Image copyright: © 2012 Stephen Flavin / Artists Rights Society (ARS), New York

1.) When it comes to "hidden" art gems, perhaps no work sums up both the concealment of such an exceptional piece, along with its eye-catching modern aesthetic than Dan Flavin's Untitled (for you Leo, in long respect and affection) 4, 1978 -- at the top of the back north-staircase of the Modern Art Museum of Fort Worth. Located here is Flavin's varied-colored light yellow and blue fluorescent glowing sculpture (whose color palette becomes a panoply of green).

2.) Just across the street from the Modern, at the ever-present Kimbell Art Museum, you'll find the relatively under-appreciated, yet glorious, painting by Duccio, the Raising of Lazarus. Art lovers everywhere acknowledge that when it comes to altar art, this Duccio work is considered a part of one of the genre's most complex and beautiful around. The Kimbell's work -- a rarity in that most of the altar piece's original panels are located in the original Siena Cathedral museum -- is considered to be the final scene of the altar piece's back "predella" or a section devoted to Christ's ministry and is located in the museum's permanent gallery. Admission is free.

Duccio di Buoninsegna, The Raising of Lazarus, 1310-11, tempera and gold on panel, Kimbell Art Museum

3.) Not far away at the Amon Carter Museum of American Art lies Cinder Sun, a 1964 bronze sculpture by Gene Owens. This brilliant, scintillatingly rendered bronze work is literally tucked into a corner of one of the Carter's several 20th century galleries. Owens' work required such meticulous care in its creation that he actually reportedly rotated the piece sideways and upside down just to ensure that it offered a rewarding visual experience from every conceivable angle. Admission is free.

Gene Owens (b. 1931), Cinder Sun, 1964, bronze, Amon Carter Museum of American Art, Fort Worth, Texas, Bequest of Ruth Carter Stevenson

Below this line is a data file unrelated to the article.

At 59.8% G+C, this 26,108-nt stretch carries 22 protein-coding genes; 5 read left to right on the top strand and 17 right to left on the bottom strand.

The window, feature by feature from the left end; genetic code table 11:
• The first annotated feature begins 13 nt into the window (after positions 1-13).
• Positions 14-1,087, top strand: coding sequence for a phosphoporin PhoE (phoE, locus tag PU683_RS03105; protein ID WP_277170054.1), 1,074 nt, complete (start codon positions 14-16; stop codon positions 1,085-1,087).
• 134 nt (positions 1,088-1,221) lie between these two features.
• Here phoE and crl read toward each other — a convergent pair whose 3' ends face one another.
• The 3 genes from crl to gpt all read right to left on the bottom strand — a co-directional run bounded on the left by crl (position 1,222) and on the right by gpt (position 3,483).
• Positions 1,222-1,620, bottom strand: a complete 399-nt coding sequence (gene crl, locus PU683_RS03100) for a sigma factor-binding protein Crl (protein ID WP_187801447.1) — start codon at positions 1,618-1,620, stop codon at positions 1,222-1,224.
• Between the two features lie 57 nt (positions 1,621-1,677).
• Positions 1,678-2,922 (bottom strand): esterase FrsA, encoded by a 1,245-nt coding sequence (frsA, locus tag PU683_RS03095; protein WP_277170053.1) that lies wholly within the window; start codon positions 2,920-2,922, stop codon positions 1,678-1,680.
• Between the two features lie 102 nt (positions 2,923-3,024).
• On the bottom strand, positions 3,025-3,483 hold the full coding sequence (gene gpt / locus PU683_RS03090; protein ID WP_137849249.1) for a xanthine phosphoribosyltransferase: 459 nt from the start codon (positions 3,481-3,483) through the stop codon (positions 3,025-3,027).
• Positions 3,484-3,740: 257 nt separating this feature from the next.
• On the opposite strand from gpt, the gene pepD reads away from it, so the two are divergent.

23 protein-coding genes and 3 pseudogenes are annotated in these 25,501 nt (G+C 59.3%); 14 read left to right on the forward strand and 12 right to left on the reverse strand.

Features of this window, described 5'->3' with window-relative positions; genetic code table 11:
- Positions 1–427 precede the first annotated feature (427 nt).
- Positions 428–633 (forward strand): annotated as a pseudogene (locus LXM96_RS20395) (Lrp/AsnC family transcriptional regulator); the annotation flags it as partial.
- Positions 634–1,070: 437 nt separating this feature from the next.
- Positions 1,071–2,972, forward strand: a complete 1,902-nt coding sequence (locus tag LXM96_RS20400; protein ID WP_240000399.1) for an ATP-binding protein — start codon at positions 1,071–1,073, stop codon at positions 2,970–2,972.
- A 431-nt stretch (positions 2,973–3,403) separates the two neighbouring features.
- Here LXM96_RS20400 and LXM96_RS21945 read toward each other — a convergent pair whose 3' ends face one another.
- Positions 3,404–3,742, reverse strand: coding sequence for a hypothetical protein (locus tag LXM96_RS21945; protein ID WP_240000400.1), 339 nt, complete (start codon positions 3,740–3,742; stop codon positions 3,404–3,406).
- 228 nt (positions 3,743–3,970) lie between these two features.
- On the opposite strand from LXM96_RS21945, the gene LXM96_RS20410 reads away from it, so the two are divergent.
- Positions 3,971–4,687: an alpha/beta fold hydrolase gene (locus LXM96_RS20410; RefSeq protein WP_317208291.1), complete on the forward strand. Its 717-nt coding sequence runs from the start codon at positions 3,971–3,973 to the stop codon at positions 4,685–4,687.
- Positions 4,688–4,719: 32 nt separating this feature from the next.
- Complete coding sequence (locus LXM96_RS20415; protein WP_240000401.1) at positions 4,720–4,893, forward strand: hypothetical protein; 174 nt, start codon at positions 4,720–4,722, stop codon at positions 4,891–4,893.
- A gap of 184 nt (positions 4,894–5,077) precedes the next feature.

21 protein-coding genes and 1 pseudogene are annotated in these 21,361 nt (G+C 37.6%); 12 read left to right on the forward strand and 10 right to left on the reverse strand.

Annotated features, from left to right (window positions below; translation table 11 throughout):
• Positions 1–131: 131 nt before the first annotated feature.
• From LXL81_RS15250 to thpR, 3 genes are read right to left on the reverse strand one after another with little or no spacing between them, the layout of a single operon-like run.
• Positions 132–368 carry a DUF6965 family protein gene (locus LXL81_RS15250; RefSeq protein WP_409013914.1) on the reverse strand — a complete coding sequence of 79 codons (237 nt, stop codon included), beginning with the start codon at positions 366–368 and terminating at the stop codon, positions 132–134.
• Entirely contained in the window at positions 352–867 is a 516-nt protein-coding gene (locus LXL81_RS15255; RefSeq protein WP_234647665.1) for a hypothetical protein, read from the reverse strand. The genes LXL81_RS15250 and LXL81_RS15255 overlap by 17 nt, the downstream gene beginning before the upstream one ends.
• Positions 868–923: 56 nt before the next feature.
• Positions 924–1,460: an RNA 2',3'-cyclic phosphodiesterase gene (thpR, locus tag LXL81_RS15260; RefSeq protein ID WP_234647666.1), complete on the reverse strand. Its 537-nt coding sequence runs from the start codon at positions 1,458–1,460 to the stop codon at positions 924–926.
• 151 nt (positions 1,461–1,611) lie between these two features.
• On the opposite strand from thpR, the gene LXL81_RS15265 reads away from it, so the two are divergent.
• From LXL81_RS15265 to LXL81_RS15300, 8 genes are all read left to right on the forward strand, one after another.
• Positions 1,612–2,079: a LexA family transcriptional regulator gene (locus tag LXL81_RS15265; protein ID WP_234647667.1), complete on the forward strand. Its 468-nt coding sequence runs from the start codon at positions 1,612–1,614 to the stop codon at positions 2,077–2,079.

4-5.) The William Campbell Contemporary Art gallery, one of Fort Worth's most prestigious and enduring privately run galleries, is the somewhat "hidden" holder and displayer of two special works: One by 1971 Prix de Rome winner, Stephen Daly, called King and Queen which, is that rare ink on paper piece that manages to convey all of Daly's habitual big concerns about communication and the environment. Meanwhile, the Campbell space also provides the haven for Robert Mapplethorpe's Calla Lily, an 1986 gelatin silver print. To see a Mapplethorpe of this unabashed quality, in the cozy and intimate setting of the Campbell space, is to have the chance to really appreciate the exceptional quality of this rare Mapplethorpe photo that is pristinely composed, yet does not contain a human form. 

Courtesy of Robert Mapplethorpe

6.) From the category of unexpected artistic delights comes the National Cowgirl Museum and Hall of Fame's expansive and ambitious, brand new mobile that will debut in the museum's spectacular Grand Rotunda on May 29th. Composed of 100 different moving pieces, each of which represents numerous women honored in the National Cowgirl Hall of Fame (and echoing their images on the Honoree medallions already located on the Rotunda's walls), this mobile -- which was constructed by several different designers and architects and is, so far, untitled, will be divided into a top element of still photos, and a bottom section that will reflect video footage of those same Honorees.

National Cowgirl Rotunda Mobile